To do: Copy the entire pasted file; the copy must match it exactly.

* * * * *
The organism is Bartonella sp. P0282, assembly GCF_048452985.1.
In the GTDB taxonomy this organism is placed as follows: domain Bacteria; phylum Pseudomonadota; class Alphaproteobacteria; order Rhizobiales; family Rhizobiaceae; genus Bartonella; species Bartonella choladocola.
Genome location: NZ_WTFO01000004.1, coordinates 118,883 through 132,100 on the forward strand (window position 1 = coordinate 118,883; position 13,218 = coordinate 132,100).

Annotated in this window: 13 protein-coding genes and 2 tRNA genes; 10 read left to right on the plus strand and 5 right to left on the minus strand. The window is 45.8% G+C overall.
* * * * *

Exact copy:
The organism is Bartonella sp. P0282, assembly GCF_048452985.1.
In the GTDB taxonomy this organism is placed as follows: domain Bacteria; phylum Pseudomonadota; class Alphaproteobacteria; order Rhizobiales; family Rhizobiaceae; genus Bartonella; species Bartonella choladocola.
Genome location: NZ_WTFO01000004.1, coordinates 118,883 through 132,100 on the forward strand (window position 1 = coordinate 118,883; position 13,218 = coordinate 132,100).

Annotated in this window: 13 protein-coding genes and 2 tRNA genes; 10 read left to right on the plus strand and 5 right to left on the minus strand. The window is 45.8% G+C overall.